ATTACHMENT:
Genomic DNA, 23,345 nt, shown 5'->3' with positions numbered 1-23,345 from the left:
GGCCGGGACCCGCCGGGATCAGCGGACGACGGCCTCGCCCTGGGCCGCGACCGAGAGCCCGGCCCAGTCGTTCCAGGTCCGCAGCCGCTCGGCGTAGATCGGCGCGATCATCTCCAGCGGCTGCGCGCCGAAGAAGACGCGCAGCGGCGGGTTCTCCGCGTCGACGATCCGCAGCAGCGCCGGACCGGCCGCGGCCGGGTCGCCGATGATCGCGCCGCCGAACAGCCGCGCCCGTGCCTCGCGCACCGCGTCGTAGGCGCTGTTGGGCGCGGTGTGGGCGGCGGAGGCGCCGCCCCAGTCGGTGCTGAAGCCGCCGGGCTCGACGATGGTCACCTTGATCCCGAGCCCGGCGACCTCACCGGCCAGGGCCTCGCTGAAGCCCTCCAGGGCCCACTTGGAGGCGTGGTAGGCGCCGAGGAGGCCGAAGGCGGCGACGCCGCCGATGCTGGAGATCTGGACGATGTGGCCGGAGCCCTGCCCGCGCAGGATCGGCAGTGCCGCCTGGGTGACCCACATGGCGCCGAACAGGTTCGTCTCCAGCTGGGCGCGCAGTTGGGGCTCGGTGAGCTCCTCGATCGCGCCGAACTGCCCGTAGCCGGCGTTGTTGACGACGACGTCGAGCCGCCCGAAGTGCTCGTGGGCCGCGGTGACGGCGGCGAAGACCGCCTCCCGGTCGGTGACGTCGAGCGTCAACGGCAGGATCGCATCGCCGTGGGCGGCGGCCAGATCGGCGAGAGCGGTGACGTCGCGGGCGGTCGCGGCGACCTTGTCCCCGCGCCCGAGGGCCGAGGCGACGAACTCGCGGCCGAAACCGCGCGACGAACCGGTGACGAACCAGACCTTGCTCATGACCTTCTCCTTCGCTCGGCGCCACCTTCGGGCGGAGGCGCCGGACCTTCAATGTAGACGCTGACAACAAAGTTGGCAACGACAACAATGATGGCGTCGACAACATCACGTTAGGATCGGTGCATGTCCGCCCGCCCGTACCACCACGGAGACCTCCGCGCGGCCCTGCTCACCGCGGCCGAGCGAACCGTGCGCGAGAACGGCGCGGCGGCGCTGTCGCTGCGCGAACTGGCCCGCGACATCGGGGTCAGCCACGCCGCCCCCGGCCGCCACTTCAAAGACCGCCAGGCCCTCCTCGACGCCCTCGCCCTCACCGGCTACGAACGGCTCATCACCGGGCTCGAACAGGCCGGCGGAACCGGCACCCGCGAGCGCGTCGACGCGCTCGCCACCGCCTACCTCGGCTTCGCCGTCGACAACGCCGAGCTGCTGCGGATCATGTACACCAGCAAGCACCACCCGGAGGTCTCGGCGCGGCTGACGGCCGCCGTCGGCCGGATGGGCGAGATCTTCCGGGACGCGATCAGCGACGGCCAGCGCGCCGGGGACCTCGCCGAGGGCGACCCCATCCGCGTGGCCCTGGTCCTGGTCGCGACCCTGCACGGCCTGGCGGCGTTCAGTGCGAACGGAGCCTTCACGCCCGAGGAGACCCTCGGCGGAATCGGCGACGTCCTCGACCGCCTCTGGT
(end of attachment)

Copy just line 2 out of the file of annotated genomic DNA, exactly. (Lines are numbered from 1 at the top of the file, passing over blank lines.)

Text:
GGCCGGGACCCGCCGGGATCAGCGGACGACGGCCTCGCCCTGGGCCGCGACCGAGAGCCCGGCCCAGTCGTTCCAGGTCCGCAGCCGCTCGGCGTAGATCGGCGCGATCATCTCCAGCGGCTGCGCGCCGAAGAAGACGCGCAGCGGCGGGTTCTCCGCGTCGACGATCCGCAGCAGCGCCGGACCGGCCGCGGCCGGGTCGCCGATGATCGCGCCGCCGAACAGCCGCGCCCGTGCCTCGCGCACCGCGTCGTAGGCGCTGTTGGGCGCGGTGTGGGCGGCGGAGGCGCCGCCCCAGTCGGTGCTGAAGCCGCCGGGCTCGACGATGGTCACCTTGATCCCGAGCCCGGCGACCTCACCGGCCAGGGCCTCGCTGAAGCCCTCCAGGGCCCACTTGGAGGCGTGGTAGGCGCCGAGGAGGCCGAAGGCGGCGACGCCGCCGATGCTGGAGATCTGGACGATGTGGCCGGAGCCCTGCCCGCGCAGGATCGGCAGTGCCGCCTGGGTGACCCACATGGCGCCGAACAGGTTCGTCTCCAGCTGGGCGCGCAGTTGGGGCTCGGTGAGCTCCTCGATCGCGCCGAACTGCCCGTAGCCGGCGTTGTTGACGACGACGTCGAGCCGCCCGAAGTGCTCGTGGGCCGCGGTGACGGCGGCGAAGACCGCCTCCCGGTCGGTGACGTCGAGCGTCAACGGCAGGATCGCATCGCCGTGGGCGGCGGCCAGATCGGCGAGAGCGGTGACGTCGCGGGCGGTCGCGGCGACCTTGTCCCCGCGCCCGAGGGCCGAGGCGACGAACTCGCGGCCGAAACCGCGCGACGAACCGGTGACGAACCAGACCTTGCTCATGACCTTCTCCTTCGCTCGGCGCCACCTTCGGGCGGAGGCGCCGGACCTTCAATGTAGACGCTGACAACAAAGTTGGCAACGACAACAATGATGGCGTCGACAACATCACGTTAGGATCGGTGCATGTCCGCCCGCCCGTACCACCACGGAGACCTCCGCGCGGCCCTGCTCACCGCGGCCGAGCGAACCGTGCGCGAGAACGGCGCGGCGGCGCTGTCGCTGCGCGAACTGGCCCGCGACATCGGGGTCAGCCACGCCGCCCCCGGCCGCCACTTCAAAGACCGCCAGGCCCTCCTCGACGCCCTCGCCCTCACCGGCTACGAACGGCTCATCACCGGGCTCGAACAGGCCGGCGGAACCGGCACCCGCGAGCGCGTCGACGCGCTCGCCACCGCCTACCTCGGCTTCGCCGTCGACAACGCCGAGCTGCTGCGGATCATGTACACCAGCAAGCACCACCCGGAGGTCTCGGCGCGGCTGACGGCCGCCGTCGGCCGGATGGGCGAGATCTTCCGGGACGCGATCAGCGACGGCCAGCGCGCCGGGGACCTCGCCGAGGGCGACCCCATCCGCGTGGCCCTGGTCCTGGTCGCGACCCTGCACGGCCTGGCGGCGTTCAGTGCGAACGGAGCCTTCACGCCCGAGGAGACCCTCGGCGGAATCGGCGACGTCCTCGACCGCCTCTGGT